View Full Version : Sythetic vs walnut

February 7, 2009, 08:45 AM
I was told the sps stainless was basically a bdl set inside a synthetic stock but I like the looks of the bdl stock. What are the advantages of wood vs sythectics. Are the sps accurate out of the box.

February 7, 2009, 11:20 AM
Wood will be heavier. When well sealed after sitting in a dry environ for some time it will be very stable, but the synstock will be more so. You won't feel so bad about scratching synthetics, but wood just looks better on a rifle IMO. A plastic stock is cheaper to produce, but it's rare to see that savings passed on to the consumer.

February 7, 2009, 01:38 PM
go with what you like, yuor going to be shooting it.

February 7, 2009, 02:13 PM
In my opinion, its really preference more so than any real advantage. Me, I prefer wood. Looks like a gun should.

February 7, 2009, 09:14 PM
Overall I like a good synthetic stock. The SPS is not a good synthetic stock. If I were buying for my use I would buy the cheaper of the 2 and sell the stock and replace it with a quality synthetic.

February 7, 2009, 10:01 PM

A really good synthetic stock is superior to a wood
stock in every way... except looks. Aesthetics.

A McMillan or HS. Those are good synthetic stocks.

I have very few synthetic stocks. On target guns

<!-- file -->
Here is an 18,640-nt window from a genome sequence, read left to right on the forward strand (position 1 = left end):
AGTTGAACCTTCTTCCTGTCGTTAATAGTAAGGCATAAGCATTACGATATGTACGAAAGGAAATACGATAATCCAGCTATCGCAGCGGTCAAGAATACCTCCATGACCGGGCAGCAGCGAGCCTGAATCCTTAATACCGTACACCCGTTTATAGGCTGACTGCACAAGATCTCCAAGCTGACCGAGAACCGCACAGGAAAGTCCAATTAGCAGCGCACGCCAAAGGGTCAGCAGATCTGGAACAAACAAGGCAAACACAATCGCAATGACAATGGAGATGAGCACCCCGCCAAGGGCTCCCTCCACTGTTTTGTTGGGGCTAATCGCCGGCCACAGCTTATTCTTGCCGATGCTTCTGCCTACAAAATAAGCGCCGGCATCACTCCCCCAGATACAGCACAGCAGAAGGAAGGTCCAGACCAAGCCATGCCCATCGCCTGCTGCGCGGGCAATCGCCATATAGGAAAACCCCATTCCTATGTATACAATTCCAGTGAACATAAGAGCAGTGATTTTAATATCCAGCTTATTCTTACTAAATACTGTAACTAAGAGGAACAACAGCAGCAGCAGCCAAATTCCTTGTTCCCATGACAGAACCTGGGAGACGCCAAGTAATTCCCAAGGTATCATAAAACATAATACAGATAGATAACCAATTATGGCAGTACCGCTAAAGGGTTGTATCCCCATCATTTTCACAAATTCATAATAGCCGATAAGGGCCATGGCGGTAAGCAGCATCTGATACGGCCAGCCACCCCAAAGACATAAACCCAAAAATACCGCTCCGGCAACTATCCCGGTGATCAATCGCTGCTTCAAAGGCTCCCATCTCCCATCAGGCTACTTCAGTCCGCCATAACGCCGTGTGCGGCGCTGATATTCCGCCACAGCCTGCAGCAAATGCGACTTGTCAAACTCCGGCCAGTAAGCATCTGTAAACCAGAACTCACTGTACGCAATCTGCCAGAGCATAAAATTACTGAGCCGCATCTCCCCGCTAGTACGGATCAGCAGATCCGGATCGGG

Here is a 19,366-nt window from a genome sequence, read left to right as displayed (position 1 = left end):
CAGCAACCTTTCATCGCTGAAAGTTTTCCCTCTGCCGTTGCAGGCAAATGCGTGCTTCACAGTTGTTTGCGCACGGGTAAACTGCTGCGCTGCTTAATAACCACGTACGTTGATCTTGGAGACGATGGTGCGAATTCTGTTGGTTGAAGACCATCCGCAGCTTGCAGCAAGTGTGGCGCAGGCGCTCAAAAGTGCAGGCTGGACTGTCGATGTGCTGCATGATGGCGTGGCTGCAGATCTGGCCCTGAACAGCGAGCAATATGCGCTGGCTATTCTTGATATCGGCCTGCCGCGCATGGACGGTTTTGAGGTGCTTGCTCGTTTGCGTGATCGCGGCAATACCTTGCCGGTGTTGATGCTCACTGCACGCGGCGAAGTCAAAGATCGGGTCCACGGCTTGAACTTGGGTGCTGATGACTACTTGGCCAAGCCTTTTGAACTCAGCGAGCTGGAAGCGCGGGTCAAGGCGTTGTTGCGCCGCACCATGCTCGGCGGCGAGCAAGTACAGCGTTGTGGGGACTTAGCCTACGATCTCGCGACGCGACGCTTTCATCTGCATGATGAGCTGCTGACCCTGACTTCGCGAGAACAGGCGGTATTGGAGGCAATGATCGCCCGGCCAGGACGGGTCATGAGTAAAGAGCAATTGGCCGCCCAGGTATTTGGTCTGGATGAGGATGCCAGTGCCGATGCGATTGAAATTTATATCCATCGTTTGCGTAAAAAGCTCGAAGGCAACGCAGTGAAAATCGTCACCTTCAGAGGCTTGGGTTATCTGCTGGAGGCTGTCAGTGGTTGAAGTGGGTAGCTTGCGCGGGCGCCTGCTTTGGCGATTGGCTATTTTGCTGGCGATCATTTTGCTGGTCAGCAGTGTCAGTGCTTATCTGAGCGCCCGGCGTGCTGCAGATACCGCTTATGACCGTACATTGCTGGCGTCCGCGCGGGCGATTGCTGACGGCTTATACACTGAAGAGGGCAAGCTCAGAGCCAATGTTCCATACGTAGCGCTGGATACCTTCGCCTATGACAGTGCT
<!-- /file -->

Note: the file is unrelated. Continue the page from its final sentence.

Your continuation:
where you have to make weight and need the absolute
best in stability.


February 8, 2009, 12:46 AM
+1 wood. I really hate the way synthetic looks and feels.. It just doesnt feel right.

February 8, 2009, 12:56 AM
I like the composite. Sorta like the best of both worlds.

February 8, 2009, 03:02 AM
A wood laminate splits the difference. But I like that pretty walnut the best.

February 8, 2009, 06:13 AM
When I started out, over 40 years ago, wood was the option so that's what I got. To this day I like the look and feel of wood. In fact until about 7 or 8 years ago I never had a synthetic stock on anything, unless you want to count the grips on a T/C Contender.

Then I stumbled on a deal that was to good to pass up. It had a synthetic stock. And I'll admit it has grown on me. It's still UGLY to look at but what everyone said above about function counts for a lot.

And I can imaging that for some of you guys who do a lot of long range hunting where the slightest shift in point of impact can mean the whole hunt would be adding another percentige point by going synthetic and taking the potential for a wood stock shift out of the equasion.

February 8, 2009, 09:04 AM
I have wood stocked rifles, and I have synthetic stocked rifles.

Like others, I like the looks of a good wood stock far better, but after several years of being carried over rough terrain, through brush, on horseback, and so forth, I don't think it really matters any more.

I use my rifles, and although I don't abuse them, they do show signs of that use. The synthetic, while starting out not as good looking as wood, don't show the wear as much, either.


February 8, 2009, 11:08 AM
I like to build my own stocks for surplus rifles and don't have the extruder or forms for synthetics so I'm stuck with wood, just love the looks and feel of a nice piece of walnut. I don't shoot much over 200 yds. so wood works fine for me.

February 8, 2009, 06:26 PM
the synthetic should be able to handle more abuse and might be lighter but there is some heavy synthetic stocks unless it reduces the guns weight I dont really see any advantage to using synthetic I havent never broke a wood stock might of dinged and scratched them up but wood does look better in my opinion.